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New York State Attorney General Andrew Cuomo said Monday that his office is investigating Facebook with regard to representations made by the social networking site about the measures it has taken to protect its users from sexual predators.
In a letter dated September 24th, Cuomo said that investigators posing as underage users uncovered evidence that underage users are targeted by sexual predators on Facebook, that there is widespread pornographic and obscene content on the site, and that complaints addressed to Facebook staff are dealt with slowly, sporadically, and inconsistently.
"The OAG [Office of the Attorney General] is concerned that in Facebook's efforts to grow, the company may be giving a lower priority to the safety and welfare of its users, and in particular, underage users," the letter says. "To be clear, within the constraints of the law, Facebook has the right to operate any type of Web site it deems fit. However, it does not have the right to represent that its site is safe and that it promptly responds to complaints when such statements are not accurate."
According to the Cuomo, within days of setting up fake profiles for 12-year-old to 14-year-old users, OAG investigators "received numerous sexual solicitations from adults sent to several of the underage profiles..."
The letter says that the OAG has subpoenaed information about Facebook's safety and security measures, as well as its complaint resolution mechanism.
In an e-mailed statement to InformationWeek, Facebook said that it plans to cooperate with the investigation.
"We take the concerns of the Office of the New York Attorney General very seriously," said Facebook spokesperson Brandee Barker. "As our service continues to grow, so does our responsibility to our users to empower them with the tools necessary to communicate efficiently and safely. We strive to uphold our high standards for privacy on Facebook and are constantly working on processes and technologies that will further improve safety and user control on the site. We are committed to working closely with all the state attorneys general to maintain a trusted environment for all Facebook users and to demonstrate the efficacy of these efforts."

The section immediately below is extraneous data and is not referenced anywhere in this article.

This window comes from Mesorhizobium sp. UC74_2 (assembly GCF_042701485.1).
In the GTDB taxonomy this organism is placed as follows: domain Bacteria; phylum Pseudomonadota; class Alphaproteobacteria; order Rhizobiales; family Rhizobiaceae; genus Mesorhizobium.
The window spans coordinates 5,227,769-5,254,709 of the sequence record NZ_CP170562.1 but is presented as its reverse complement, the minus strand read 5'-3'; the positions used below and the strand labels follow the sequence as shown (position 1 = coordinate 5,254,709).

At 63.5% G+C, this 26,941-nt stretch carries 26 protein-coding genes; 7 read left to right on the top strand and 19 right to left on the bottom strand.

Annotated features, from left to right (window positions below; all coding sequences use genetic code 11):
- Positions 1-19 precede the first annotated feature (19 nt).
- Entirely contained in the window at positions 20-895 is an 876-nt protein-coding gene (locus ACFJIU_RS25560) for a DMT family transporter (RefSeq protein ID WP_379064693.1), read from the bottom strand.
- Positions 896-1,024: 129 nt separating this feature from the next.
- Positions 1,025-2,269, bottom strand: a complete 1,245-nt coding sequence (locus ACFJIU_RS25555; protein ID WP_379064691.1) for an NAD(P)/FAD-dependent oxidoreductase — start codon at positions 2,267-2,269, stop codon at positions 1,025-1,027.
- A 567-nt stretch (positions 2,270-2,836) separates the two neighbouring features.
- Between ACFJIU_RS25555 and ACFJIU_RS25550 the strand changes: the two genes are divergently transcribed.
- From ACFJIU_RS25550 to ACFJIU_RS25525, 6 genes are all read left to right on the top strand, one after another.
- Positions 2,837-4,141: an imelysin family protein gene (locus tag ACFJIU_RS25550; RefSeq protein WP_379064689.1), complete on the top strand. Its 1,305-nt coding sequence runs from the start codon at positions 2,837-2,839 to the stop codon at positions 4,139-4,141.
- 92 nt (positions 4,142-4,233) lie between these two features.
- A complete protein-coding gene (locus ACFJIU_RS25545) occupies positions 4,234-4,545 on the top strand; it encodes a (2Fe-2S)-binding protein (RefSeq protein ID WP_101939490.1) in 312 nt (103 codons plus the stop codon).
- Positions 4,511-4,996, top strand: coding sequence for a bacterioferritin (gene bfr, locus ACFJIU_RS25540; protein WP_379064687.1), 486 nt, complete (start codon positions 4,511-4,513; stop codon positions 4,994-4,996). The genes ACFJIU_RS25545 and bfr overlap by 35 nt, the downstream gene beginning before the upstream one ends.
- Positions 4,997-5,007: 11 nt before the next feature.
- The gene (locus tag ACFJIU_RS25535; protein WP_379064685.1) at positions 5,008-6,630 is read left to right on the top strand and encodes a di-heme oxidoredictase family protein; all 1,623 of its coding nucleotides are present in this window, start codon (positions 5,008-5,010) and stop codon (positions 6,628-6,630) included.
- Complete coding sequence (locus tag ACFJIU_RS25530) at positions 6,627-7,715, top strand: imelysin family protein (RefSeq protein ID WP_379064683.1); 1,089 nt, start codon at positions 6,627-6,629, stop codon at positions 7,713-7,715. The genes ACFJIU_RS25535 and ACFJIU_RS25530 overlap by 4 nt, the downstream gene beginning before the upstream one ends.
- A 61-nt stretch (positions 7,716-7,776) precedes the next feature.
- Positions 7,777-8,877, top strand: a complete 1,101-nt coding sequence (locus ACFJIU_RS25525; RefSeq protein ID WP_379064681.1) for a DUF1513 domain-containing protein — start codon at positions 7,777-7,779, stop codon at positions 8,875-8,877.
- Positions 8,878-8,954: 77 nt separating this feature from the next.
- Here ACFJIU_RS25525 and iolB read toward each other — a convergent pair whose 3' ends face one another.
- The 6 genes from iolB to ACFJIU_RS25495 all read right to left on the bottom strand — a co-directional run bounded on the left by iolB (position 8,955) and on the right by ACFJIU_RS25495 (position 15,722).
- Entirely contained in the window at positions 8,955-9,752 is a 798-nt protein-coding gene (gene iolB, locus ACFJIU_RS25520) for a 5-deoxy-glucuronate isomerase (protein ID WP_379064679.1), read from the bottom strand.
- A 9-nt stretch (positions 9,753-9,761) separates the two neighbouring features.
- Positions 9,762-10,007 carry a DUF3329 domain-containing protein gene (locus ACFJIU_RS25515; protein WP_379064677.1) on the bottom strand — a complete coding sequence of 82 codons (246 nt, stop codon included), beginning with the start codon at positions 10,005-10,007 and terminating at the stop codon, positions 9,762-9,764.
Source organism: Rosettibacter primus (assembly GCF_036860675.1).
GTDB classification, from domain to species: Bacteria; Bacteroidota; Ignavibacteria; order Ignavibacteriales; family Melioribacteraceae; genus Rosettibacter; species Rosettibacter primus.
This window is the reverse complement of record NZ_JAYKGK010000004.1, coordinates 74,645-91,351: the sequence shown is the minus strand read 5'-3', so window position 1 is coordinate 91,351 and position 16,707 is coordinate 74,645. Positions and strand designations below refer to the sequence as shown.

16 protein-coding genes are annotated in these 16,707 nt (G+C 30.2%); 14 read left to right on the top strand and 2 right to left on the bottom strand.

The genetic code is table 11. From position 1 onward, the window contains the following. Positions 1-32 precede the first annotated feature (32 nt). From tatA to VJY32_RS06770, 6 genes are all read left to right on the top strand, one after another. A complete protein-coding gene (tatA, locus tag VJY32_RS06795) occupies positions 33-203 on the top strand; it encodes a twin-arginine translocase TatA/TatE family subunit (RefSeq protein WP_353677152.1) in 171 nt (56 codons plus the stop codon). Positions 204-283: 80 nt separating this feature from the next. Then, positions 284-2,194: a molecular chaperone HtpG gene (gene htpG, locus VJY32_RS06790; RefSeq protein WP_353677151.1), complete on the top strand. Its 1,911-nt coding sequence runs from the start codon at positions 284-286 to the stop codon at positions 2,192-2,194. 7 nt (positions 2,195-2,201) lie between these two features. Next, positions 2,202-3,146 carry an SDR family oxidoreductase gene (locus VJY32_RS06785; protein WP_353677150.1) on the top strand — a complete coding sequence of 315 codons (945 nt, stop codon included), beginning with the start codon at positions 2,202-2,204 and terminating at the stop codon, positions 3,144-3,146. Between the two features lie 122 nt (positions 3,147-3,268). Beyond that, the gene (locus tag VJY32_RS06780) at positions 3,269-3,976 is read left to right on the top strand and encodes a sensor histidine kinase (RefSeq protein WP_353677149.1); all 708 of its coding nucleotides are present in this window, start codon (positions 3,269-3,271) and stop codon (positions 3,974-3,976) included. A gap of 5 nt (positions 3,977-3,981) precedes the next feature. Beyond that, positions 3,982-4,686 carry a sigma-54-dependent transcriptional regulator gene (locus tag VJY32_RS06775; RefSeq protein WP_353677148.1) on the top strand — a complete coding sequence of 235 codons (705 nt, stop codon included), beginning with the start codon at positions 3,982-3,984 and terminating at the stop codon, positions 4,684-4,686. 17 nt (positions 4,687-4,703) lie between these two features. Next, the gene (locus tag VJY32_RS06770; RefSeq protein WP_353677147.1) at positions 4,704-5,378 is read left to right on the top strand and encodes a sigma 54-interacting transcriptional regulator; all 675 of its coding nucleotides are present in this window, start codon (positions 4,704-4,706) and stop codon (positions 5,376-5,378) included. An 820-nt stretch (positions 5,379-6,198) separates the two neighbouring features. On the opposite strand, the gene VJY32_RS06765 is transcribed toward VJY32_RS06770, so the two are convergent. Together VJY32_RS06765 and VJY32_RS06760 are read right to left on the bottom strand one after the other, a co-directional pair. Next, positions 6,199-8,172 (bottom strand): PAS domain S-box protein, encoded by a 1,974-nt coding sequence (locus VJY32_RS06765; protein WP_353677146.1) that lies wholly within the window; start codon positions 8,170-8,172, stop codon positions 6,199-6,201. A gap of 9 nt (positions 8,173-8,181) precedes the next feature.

Facebook's troubles mirror those of MySpace, which addressed its security last year after a string of high-profile cases. On May 1st, 2006, MySpace hired Hemanshu Nigam, Microsoft's director of consumer security outreach and child-safe computing, as its chief security officer in an effort to repair its image as a haunt for pedophiles.
Facebook's executive management page doesn't list a chief security officer or chief privacy officer. At some point soon, it probably will.